Thanks for your recent posts. I guess the good thing is that whatever you decide, there don't seem to be many regrets here. It's reassuring to see that lots of you have had better experiences second time around. Although I'm planning on scheduling the section, I'm not as terrified as I was about another natural birth, should things kick off early and quickly!

ealey Thu 08-Apr-10 13:40:44

Well it appears that all the time and effort I put into researching this and making a decision has been a big waste of time. After over 2 years of being assured that I would be able to choose between v birth and c section next time around (the only basis on which I would consider another pregnancy), I just saw the consultant at 35 weeks who said that they're probably about to withdraw patient choice and that I will probably have to go through another vaginal birth (unless my baby stays in it's currently awkward position). I can't believe that they've pulled the rug out from under my feet at the 11th hour like this, and that after all this time and agonising I never really had a choice anyway. I hope the rest of you still have the freedom to exercise some kind of choice.

Lovethesea Thu 08-Apr-10 14:03:22

I would immediately complain to the NHS board about this change of plan being applied to women like yourself who got pregnant on the understanding of choice.

It is totally unacceptable that they would remove your option for an elective after damage that many consultants and surgeons believe is best dealt with by an elective next time round.

Have you had any support from psychology or from your GP post the last birth? Could you get something to show how you were affected and any letters they wrote to say you could choose this time and forward copies of those with your complaint?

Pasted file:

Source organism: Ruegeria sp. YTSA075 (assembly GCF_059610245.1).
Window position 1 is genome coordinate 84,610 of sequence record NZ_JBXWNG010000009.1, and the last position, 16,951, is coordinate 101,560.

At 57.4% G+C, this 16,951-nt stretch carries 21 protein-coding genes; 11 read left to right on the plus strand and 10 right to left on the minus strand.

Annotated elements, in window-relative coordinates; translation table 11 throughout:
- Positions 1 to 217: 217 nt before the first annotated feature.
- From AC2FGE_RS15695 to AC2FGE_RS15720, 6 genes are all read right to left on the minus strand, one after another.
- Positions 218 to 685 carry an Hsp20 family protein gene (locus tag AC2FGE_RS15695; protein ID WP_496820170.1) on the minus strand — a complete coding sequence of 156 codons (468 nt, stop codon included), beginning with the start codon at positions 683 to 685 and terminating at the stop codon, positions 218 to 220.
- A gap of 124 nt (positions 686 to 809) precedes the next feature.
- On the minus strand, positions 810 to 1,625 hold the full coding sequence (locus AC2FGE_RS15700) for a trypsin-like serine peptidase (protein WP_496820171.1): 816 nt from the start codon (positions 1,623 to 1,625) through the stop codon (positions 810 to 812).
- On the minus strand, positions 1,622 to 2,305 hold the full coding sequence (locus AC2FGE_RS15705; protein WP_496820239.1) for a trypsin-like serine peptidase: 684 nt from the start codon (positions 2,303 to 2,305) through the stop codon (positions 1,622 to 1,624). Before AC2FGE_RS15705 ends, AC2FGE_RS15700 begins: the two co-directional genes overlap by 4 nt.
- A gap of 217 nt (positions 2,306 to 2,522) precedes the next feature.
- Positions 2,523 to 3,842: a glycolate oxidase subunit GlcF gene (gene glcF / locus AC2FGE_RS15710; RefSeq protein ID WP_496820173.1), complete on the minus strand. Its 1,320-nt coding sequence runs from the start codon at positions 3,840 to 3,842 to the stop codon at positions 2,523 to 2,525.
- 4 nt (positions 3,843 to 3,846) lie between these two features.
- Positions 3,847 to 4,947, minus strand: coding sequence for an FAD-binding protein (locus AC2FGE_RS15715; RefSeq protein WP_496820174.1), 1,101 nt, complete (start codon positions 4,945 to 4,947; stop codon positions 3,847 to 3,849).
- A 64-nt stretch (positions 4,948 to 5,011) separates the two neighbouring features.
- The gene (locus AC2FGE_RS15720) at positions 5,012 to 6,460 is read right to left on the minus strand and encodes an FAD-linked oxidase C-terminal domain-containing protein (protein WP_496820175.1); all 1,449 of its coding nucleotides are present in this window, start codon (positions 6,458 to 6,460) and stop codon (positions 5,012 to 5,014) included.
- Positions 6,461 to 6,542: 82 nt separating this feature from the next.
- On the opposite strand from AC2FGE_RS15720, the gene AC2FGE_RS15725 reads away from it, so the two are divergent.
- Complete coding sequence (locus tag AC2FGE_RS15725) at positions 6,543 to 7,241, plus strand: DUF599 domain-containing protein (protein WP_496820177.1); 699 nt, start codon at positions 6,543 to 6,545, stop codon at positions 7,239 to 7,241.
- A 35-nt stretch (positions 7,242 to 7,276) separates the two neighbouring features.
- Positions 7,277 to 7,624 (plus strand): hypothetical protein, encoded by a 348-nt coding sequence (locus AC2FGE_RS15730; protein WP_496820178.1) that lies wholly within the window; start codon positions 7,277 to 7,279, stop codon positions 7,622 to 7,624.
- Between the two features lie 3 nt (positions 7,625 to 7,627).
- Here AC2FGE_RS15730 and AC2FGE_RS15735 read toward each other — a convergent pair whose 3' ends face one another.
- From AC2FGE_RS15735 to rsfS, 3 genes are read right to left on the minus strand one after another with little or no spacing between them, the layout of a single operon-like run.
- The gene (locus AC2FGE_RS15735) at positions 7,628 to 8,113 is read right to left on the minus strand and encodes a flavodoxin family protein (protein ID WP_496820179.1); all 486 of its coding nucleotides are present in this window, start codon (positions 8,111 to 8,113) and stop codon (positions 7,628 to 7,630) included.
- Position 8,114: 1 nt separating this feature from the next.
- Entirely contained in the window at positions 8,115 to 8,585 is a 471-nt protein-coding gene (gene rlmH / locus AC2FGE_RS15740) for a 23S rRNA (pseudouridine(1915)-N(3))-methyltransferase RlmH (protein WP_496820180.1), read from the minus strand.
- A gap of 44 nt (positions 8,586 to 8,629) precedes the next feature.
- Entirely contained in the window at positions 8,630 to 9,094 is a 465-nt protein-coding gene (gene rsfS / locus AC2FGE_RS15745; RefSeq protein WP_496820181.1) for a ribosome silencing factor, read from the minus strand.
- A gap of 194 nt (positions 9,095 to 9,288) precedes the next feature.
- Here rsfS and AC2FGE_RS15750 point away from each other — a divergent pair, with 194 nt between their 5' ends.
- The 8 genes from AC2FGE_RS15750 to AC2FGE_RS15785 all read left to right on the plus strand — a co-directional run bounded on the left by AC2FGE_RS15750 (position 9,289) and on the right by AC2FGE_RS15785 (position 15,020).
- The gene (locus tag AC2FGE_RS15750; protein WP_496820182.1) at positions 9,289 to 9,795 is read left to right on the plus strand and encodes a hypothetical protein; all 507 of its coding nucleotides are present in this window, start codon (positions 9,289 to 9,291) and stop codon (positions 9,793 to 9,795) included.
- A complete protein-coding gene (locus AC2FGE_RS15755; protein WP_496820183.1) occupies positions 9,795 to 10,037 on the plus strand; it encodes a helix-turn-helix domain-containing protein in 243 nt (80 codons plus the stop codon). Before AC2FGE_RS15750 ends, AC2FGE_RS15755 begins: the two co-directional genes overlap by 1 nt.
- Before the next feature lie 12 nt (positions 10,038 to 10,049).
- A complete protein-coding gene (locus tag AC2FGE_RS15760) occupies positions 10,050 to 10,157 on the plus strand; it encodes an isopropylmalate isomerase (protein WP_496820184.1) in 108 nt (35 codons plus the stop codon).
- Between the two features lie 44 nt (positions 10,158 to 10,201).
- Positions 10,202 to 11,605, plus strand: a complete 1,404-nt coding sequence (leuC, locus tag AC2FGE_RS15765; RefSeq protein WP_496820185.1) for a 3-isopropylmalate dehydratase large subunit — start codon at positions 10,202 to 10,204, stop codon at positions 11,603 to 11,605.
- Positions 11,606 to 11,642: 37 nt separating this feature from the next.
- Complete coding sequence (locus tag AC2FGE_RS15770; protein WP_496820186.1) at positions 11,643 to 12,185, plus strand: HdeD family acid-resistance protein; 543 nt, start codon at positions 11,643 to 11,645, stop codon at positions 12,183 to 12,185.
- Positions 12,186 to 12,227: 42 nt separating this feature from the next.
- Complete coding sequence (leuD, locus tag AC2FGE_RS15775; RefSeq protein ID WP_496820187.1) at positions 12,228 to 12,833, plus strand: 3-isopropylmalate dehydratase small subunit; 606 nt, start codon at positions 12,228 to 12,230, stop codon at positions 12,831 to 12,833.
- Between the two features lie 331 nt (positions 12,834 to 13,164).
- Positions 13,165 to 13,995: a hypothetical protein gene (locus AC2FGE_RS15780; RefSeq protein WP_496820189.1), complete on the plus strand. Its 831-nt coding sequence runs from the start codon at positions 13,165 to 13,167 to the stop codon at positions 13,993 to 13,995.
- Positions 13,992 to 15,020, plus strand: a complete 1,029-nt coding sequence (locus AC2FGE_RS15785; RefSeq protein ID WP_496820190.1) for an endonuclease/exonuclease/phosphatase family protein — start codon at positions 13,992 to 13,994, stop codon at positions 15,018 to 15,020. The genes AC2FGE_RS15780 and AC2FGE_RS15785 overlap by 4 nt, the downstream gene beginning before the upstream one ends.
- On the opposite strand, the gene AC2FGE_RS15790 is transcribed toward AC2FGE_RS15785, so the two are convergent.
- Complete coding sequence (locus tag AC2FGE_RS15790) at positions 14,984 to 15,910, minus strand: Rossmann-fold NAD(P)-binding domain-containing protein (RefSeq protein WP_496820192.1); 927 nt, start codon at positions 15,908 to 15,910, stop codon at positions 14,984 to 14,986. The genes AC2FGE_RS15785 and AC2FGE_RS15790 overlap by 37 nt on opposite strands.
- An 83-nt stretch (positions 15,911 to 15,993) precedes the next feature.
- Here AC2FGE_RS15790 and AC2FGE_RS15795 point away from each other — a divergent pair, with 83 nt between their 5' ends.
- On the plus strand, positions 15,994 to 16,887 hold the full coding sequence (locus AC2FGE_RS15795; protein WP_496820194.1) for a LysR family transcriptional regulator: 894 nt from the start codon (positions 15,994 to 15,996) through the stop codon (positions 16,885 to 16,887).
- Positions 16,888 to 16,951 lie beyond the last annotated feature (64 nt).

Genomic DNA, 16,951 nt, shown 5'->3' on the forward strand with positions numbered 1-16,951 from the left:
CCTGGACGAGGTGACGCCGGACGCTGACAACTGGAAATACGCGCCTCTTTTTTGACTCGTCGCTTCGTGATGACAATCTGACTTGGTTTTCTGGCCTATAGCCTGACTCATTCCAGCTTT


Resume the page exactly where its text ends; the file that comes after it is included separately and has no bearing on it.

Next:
I understand that the NHS has to budget and plan costs, but an elective while costly is no more so than years of physio, scans, tests, repair surgery, counselling etc from a bad vaginal birth leading to double incontinence - especially to someone who has chosen the other route.

Very angry on your behalf and nervous that my hospital will try the same - I will fight them tooth and nail if they do.

ealey Thu 08-Apr-10 14:26:33

The truth is I've had precious little support or advice from anyone since the last birth, and nothing at all in writing. The hospital, my physio, my midwife and my previous consultant all verbally said that the choice would be mine this time around, but I have nothing to show anyone in evidence which is probably naive of me. I just feel in shock at the moment, and I'll remain in limbo until my next appointment at 38 weeks. If at that point I'm forced to go through another vaginal delivery then I'll certainly kick up a stink and complain, but it will probably be too late to do anything about it, especially as I went into labour just after 39 weeks last time. I'm sorry if I've worried you lovethesea, I'm sure you have nothing to worry about. I'm just very unlucky in a) the timing of all this and b) the lack of care and support I've had all along. I'm very angry because I swore I would never put myself in the NHS' hands again after my last baby, and now I have and they've let me down again. Ironically I now just have to hope that my baby will stay in a transverse lie, which feels really wrong as you should never have to hope for a complication.